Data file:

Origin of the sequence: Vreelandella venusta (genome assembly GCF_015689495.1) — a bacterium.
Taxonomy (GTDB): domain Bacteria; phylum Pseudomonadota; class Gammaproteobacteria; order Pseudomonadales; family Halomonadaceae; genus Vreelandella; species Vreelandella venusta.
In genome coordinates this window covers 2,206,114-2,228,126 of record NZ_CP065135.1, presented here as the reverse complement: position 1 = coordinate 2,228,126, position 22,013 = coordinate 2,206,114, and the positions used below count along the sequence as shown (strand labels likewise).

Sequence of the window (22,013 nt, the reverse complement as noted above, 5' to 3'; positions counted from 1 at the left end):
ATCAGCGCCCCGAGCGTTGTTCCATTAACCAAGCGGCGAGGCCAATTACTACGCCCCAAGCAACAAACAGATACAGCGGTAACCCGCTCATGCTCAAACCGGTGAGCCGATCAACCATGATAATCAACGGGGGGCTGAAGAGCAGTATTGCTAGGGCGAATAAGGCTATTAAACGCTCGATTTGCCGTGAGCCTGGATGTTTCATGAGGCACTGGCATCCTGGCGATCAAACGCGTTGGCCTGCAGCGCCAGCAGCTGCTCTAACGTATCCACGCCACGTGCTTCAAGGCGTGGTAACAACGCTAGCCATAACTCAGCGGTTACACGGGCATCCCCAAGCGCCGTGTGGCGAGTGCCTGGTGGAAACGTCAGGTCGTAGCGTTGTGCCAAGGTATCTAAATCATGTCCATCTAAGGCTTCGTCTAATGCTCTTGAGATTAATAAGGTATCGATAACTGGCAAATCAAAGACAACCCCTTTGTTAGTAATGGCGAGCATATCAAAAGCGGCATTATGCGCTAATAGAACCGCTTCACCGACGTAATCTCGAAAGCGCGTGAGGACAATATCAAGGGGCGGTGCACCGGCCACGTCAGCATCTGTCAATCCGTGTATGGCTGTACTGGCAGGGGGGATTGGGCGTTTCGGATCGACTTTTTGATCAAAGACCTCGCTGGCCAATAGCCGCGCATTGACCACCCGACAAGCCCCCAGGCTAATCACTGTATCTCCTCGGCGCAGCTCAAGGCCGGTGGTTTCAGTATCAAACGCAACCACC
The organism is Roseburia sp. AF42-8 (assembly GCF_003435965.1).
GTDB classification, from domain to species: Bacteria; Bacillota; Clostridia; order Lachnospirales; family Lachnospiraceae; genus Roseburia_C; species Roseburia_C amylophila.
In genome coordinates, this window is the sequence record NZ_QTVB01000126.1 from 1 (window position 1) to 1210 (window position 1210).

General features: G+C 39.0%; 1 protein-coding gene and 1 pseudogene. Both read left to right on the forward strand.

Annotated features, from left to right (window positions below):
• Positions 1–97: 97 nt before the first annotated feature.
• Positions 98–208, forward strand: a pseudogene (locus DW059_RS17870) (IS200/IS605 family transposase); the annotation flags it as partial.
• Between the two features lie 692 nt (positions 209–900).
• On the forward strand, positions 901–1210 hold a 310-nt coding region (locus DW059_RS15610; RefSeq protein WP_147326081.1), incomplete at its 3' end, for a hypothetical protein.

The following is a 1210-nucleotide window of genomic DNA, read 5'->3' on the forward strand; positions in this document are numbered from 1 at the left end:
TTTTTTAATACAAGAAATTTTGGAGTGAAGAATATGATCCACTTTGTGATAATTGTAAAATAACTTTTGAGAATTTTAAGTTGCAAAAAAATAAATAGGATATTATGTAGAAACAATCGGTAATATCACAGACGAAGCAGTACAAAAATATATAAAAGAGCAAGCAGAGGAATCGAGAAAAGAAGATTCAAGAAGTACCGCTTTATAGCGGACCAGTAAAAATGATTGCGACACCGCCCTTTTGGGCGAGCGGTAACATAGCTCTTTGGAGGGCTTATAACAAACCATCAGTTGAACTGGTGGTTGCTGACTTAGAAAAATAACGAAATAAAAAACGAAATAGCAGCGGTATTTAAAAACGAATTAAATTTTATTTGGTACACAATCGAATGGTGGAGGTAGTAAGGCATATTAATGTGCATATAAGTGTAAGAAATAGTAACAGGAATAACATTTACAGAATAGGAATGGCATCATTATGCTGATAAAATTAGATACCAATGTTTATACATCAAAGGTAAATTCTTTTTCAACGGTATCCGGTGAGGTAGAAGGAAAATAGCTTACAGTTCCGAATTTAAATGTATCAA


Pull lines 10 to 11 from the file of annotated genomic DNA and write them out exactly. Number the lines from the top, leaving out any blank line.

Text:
Annotated features, from left to right (window positions below):
• Positions 1–97: 97 nt before the first annotated feature.